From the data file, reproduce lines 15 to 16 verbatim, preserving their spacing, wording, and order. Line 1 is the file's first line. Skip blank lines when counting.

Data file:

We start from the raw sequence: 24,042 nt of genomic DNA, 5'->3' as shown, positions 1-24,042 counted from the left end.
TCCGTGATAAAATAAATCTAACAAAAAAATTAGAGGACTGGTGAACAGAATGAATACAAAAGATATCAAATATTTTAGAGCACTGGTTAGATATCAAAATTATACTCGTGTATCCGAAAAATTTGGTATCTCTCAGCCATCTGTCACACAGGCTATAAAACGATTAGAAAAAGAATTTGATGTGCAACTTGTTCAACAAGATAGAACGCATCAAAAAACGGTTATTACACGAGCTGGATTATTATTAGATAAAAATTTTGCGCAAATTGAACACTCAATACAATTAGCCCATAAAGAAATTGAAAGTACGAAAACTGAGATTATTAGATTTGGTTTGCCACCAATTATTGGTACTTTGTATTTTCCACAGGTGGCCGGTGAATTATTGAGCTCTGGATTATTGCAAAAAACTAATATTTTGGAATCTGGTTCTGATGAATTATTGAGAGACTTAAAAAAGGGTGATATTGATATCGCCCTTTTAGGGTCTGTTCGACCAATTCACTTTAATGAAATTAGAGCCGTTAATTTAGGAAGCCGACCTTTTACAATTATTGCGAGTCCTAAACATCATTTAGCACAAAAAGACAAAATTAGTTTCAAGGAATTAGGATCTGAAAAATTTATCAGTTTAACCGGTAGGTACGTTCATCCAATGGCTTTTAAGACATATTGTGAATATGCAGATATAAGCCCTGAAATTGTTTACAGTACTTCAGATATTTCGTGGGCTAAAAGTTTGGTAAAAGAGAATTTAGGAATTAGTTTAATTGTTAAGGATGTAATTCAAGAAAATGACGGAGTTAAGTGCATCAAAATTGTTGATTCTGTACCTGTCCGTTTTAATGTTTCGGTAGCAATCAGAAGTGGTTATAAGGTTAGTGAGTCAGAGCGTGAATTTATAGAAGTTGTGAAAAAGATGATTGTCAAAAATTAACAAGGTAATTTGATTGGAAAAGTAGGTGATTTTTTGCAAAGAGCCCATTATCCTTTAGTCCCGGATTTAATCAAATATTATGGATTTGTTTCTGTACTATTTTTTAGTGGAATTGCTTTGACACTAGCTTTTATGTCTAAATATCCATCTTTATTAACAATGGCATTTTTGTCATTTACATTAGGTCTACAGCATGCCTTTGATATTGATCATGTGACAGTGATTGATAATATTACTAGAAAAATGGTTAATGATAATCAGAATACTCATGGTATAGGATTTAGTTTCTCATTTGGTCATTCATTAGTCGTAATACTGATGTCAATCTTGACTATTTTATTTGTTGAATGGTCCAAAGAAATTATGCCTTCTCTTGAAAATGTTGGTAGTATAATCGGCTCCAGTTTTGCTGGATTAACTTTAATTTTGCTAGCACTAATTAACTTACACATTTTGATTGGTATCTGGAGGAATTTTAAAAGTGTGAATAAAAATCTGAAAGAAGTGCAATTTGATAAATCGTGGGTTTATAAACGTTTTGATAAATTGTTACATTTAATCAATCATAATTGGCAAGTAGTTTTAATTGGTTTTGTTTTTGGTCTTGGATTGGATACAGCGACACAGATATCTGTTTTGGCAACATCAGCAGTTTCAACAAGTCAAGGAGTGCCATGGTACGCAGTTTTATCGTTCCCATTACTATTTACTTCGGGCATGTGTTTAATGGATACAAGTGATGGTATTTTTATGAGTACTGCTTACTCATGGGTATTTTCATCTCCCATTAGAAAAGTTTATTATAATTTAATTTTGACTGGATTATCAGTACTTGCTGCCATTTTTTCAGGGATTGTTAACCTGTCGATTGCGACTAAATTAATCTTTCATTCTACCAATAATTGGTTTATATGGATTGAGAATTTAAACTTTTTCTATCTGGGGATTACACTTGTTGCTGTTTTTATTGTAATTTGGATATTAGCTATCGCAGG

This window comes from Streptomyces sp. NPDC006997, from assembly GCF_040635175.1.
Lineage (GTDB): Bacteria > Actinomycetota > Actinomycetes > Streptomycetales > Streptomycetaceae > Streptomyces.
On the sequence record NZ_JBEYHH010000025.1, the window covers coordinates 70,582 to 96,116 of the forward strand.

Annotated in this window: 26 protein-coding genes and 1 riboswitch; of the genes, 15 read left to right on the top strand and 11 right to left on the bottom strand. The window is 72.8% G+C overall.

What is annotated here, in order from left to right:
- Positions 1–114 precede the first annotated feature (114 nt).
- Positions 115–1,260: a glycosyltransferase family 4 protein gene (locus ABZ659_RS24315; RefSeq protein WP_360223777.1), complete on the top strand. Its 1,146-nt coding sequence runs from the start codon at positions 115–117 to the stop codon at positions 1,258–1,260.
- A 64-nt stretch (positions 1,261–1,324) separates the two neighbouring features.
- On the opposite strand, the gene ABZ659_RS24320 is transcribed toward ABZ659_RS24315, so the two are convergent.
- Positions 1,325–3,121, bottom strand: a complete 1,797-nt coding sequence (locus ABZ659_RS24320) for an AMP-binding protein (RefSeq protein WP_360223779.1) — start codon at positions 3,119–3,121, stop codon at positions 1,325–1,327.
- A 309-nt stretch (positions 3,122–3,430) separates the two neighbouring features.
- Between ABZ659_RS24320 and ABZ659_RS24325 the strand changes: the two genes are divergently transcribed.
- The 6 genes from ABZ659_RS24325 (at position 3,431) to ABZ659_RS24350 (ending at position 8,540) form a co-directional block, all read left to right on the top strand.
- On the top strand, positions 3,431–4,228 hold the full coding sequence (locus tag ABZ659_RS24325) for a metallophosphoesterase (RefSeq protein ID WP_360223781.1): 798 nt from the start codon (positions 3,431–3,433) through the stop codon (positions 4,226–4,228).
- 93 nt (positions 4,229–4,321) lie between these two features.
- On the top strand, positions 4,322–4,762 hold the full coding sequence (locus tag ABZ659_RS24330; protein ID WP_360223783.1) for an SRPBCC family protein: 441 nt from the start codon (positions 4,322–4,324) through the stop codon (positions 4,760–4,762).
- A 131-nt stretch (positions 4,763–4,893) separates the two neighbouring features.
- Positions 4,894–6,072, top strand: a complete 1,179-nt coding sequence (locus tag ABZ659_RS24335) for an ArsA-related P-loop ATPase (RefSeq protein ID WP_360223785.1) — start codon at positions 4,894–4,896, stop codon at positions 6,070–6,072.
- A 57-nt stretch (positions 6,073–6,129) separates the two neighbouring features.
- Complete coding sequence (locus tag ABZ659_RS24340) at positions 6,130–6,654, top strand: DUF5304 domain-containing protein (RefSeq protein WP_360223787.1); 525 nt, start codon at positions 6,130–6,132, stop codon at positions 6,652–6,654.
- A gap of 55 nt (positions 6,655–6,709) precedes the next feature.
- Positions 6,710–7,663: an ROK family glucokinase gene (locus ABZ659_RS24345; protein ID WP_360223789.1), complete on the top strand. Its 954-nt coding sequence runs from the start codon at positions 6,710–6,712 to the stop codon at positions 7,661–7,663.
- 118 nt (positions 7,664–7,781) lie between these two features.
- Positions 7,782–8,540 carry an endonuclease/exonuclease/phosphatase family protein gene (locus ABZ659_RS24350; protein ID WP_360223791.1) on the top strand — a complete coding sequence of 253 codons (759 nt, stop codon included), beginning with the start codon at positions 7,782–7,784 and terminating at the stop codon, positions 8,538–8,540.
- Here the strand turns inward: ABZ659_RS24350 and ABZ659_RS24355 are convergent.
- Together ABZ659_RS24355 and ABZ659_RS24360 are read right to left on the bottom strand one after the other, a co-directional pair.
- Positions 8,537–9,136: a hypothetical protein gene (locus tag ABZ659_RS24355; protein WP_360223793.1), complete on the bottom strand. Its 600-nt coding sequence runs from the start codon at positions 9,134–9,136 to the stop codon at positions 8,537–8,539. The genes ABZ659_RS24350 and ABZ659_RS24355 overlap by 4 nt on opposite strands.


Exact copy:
- The 6 genes from ABZ659_RS24325 (at position 3,431) to ABZ659_RS24350 (ending at position 8,540) form a co-directional block, all read left to right on the top strand.
- On the top strand, positions 3,431–4,228 hold the full coding sequence (locus tag ABZ659_RS24325) for a metallophosphoesterase (RefSeq protein ID WP_360223781.1): 798 nt from the start codon (positions 3,431–3,433) through the stop codon (positions 4,226–4,228).